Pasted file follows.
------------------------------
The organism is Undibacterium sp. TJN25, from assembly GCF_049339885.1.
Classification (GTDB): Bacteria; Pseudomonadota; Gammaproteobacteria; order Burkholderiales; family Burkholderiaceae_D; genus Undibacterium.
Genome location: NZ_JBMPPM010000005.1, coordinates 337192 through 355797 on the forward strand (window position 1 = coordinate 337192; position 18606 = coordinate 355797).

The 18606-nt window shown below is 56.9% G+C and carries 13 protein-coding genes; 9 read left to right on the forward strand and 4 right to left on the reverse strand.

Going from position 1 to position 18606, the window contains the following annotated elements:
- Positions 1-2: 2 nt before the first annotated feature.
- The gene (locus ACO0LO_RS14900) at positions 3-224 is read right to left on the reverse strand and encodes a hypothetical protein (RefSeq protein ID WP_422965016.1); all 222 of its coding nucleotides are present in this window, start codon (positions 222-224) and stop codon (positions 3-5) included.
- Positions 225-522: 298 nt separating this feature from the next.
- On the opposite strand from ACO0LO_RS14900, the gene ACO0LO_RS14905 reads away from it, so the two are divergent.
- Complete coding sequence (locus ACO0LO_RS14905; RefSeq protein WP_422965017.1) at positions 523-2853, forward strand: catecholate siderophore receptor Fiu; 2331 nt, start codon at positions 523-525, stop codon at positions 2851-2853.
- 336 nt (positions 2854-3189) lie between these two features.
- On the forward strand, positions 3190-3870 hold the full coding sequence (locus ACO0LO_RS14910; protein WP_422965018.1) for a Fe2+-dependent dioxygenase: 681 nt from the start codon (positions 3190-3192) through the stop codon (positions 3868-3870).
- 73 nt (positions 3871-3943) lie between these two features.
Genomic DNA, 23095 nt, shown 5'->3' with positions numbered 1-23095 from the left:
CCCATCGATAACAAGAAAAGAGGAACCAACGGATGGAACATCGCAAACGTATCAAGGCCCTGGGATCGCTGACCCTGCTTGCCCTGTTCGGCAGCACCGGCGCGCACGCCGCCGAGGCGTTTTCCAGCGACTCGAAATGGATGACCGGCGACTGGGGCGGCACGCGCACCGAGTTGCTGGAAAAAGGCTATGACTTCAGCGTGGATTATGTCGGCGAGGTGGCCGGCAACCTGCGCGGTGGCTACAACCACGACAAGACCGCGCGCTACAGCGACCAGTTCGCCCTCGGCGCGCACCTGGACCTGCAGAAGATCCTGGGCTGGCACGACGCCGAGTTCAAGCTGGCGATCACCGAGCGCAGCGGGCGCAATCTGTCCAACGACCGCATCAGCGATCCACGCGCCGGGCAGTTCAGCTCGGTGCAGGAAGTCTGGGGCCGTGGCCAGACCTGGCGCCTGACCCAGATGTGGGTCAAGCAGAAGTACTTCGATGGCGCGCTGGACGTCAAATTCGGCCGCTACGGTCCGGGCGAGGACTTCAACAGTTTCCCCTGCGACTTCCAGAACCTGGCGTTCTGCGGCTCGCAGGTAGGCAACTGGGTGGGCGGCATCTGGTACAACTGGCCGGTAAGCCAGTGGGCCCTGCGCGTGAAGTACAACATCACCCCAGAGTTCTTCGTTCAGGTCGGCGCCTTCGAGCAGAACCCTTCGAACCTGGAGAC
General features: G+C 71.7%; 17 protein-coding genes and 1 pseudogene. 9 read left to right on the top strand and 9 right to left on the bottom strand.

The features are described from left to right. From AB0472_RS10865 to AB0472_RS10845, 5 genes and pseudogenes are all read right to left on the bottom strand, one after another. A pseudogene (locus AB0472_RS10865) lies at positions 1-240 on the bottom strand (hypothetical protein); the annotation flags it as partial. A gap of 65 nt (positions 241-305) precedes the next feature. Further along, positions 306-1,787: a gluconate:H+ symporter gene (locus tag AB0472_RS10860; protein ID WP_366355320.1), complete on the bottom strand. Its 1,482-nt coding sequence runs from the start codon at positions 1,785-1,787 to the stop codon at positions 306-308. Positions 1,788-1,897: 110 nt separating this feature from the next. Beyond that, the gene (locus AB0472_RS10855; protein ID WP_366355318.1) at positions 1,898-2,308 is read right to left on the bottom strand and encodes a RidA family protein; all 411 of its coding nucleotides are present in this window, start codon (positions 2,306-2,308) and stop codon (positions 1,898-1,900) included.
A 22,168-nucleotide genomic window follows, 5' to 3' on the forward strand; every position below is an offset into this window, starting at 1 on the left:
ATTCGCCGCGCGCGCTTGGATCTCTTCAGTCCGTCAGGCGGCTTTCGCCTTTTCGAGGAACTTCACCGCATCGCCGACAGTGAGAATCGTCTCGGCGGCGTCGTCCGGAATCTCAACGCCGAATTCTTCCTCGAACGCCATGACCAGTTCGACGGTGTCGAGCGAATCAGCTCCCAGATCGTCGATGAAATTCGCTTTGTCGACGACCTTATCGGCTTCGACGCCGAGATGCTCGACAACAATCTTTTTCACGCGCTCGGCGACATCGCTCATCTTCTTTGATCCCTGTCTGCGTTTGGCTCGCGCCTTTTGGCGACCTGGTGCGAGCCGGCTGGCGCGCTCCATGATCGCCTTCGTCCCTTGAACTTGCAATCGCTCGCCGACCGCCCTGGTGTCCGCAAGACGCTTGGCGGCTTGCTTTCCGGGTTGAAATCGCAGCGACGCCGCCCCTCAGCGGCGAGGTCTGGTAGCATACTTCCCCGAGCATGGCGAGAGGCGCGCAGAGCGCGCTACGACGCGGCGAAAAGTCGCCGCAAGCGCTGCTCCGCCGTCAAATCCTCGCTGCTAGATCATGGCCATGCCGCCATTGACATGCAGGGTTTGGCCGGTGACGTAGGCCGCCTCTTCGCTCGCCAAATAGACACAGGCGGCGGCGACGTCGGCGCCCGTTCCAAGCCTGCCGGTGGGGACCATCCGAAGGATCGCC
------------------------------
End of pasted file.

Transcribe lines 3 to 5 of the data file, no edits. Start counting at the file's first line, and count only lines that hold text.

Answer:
Genome location: NZ_JBMPPM010000005.1, coordinates 337192 through 355797 on the forward strand (window position 1 = coordinate 337192; position 18606 = coordinate 355797).

The 18606-nt window shown below is 56.9% G+C and carries 13 protein-coding genes; 9 read left to right on the forward strand and 4 right to left on the reverse strand.

Going from position 1 to position 18606, the window contains the following annotated elements: